Indifference to compassion: Loving the Muslim World

“Much of our ministry is pervaded with judgments. Often quite unconsciously we classify our people as very good, good, neutral, bad, and very bad. These judgments influence deeply the thoughts, words, and actions of our ministry. Before we know it, we fall into the trap of the self-fulfilling prophecy. Those whom we consider lazy, indifferent, hostile, or obnoxious we treat as such, forcing them in this way to live up to our own views. And so, much of our ministry is limited by the snares of our own judgments. These self-created limits prevent us from being available to people and shrivel up our compassion.” – Henri Nouwen, The Way of the Heart

 

If you’d asked me a month ago if I had prejudice toward Muslims or Arabs in general I would’ve responded with an emphatic no. When I came across a covered woman or saw people walking into a mosque in America, I did not feel a whole lot of anything; which I considered to be a good thing. Now here I am not “belonging” to the culture and faith of this nation and seeing from a whole new perspective how my apathy was not beneficial in ministry. (Is it ever though?) Never had I recognized that my indifference toward the Muslim world was leaving me in lack of a real place within me that God would prefer to cultivate into a heart of compassion.

 

Upon our arrival into this nation we had a quick layover in a very busy airport. I rushed in to use the ladies room unassumingly preoccupied with my needs when I was taken off guard emotionally. I walked in to find a woman, who moments ago I’d walked past fully covered from the world, to her whole head, hair, and radiant face exposed as she adjusted herself in this space. All of the sudden a place of convenience for me became a place of encountering the face of a woman hidden away from my own heart connecting with moments before. There she’d been like a tree in a whole forest and now the only life standing before me. I felt deep conviction and honor that I was able to see her smiling eyes. This was the start of an invitation to let my heart expose itself for how it truly feels towards Arabs and mosques, and to replace these with a vibrant heart longing for connection to the people of this nation.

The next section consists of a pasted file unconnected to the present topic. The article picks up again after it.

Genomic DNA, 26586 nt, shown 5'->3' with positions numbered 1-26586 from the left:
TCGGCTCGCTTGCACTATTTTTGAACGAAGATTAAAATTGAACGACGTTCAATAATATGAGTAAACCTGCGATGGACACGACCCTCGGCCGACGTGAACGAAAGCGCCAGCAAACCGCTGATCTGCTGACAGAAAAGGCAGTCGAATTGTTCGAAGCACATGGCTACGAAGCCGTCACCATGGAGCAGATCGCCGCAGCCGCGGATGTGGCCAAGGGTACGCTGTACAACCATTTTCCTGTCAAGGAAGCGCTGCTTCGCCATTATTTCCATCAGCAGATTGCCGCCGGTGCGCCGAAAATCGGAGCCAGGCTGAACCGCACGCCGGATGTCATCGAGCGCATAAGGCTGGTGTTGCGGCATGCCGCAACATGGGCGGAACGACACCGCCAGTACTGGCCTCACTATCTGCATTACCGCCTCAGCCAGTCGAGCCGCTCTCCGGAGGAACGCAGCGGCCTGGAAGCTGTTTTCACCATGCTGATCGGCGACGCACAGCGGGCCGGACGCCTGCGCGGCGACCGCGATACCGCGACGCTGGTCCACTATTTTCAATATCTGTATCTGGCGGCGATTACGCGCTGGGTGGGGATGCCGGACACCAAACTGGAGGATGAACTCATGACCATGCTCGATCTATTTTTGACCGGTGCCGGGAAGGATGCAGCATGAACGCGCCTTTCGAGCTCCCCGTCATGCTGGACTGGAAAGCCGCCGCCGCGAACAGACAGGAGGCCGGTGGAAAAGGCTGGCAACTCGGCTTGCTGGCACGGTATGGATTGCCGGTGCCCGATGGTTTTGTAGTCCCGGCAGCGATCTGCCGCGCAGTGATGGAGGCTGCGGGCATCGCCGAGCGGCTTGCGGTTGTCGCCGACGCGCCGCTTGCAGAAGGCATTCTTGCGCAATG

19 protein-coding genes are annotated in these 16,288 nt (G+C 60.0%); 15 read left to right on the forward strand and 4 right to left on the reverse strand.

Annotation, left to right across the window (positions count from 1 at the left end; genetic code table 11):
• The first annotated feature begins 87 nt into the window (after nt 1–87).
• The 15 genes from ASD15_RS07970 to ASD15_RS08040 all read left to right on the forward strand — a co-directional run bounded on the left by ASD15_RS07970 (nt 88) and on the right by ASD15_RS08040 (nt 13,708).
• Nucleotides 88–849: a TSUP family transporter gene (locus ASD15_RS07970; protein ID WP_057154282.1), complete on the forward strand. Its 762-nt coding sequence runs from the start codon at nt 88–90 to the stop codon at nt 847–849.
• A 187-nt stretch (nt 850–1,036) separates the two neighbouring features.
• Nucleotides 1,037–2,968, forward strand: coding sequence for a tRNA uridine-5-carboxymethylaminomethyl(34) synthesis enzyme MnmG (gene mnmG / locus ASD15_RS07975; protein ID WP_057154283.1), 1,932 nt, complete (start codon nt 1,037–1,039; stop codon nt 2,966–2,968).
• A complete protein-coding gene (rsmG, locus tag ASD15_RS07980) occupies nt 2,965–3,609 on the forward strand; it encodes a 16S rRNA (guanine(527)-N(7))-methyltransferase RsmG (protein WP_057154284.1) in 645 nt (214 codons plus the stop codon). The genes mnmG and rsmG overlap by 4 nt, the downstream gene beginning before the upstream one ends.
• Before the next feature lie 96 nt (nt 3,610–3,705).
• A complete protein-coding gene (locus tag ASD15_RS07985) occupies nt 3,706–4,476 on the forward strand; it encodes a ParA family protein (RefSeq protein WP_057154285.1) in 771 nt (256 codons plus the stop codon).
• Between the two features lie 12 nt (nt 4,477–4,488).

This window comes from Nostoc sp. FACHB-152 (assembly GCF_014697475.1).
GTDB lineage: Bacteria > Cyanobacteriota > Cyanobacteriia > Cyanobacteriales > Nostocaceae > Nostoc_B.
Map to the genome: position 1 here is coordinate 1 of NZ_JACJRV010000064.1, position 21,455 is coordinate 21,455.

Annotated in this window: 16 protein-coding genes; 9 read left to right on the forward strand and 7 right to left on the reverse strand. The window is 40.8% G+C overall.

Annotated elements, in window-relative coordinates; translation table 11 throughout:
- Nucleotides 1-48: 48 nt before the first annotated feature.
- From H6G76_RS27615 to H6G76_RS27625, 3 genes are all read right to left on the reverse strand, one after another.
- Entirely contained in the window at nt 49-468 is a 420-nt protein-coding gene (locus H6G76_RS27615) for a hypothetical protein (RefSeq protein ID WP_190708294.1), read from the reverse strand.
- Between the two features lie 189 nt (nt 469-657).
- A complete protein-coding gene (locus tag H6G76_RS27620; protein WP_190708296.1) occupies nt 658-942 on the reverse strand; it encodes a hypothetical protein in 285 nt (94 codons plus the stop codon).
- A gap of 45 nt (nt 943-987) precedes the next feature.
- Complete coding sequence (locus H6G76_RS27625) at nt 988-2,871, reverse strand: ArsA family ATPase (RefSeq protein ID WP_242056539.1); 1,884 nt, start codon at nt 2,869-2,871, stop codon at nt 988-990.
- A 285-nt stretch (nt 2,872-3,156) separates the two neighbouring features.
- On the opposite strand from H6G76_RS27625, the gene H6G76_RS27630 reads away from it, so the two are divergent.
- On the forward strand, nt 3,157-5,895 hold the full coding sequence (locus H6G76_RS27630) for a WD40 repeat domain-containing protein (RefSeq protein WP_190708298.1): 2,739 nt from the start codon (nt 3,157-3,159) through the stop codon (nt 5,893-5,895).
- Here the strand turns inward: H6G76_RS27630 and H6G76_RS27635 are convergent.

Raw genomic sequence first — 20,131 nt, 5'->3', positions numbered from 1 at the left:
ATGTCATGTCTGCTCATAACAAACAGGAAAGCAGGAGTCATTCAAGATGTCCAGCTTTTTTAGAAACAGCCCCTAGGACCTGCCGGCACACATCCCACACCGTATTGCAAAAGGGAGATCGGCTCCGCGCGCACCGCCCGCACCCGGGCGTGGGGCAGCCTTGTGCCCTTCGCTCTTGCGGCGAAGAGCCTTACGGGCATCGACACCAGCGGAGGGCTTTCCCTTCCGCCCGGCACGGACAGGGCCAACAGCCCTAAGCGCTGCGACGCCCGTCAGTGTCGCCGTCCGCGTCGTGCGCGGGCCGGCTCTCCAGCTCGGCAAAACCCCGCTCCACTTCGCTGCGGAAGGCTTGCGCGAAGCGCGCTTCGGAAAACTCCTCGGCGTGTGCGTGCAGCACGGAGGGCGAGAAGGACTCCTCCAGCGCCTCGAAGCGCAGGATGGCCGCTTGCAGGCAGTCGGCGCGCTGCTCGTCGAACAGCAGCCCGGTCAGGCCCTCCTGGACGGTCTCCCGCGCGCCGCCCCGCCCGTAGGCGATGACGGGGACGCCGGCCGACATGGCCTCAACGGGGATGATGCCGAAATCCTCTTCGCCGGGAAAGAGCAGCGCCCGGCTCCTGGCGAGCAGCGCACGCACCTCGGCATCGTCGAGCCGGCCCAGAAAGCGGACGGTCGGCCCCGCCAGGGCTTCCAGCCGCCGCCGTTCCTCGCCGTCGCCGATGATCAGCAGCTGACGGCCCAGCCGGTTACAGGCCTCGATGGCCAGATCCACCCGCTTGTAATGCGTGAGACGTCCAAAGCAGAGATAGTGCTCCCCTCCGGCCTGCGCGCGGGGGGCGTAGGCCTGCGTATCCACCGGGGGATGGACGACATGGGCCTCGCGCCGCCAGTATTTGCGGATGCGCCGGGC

Since this encounter, I’ve had many conversations with both men and women who have continued to surprise me. (Side note: I could easily write an entire blog post on the positive ways that Arabs surprise me with their hospitality and generosity – definitely not a side of things we see portrayed when our news stations broadcast this side of the world). They surprise me by what we have in common; the emotions we share on a daily basis, the desire to see good in all things, the love for our families. I’ve also been surprised by what we do not have in common; a belief in a distant God that would never become a man to take away my sin, an oppression towards women with an overall acceptance of this norm, and a perpetual need to cleanse myself approved before the creator of all things. With all of these commonalities and differences, the prayer stirred up within me is, “O God, let my heart be moved by this – whether in mourning or rejoicing, let me be able to feel with these people. Let my judgments not prevent me from entering into a place of deep love and compassion as you had Jesus when you looked out into the crowds seeing them harassed and helpless. Give me a vibrant heart and let my heart speak to theirs that those around me would see the light of the face of Christ shining upon me. Draw them with the love of Your Son.”

 

May it always be the influence of our compassion and not our judgement that guides our hearts.

 

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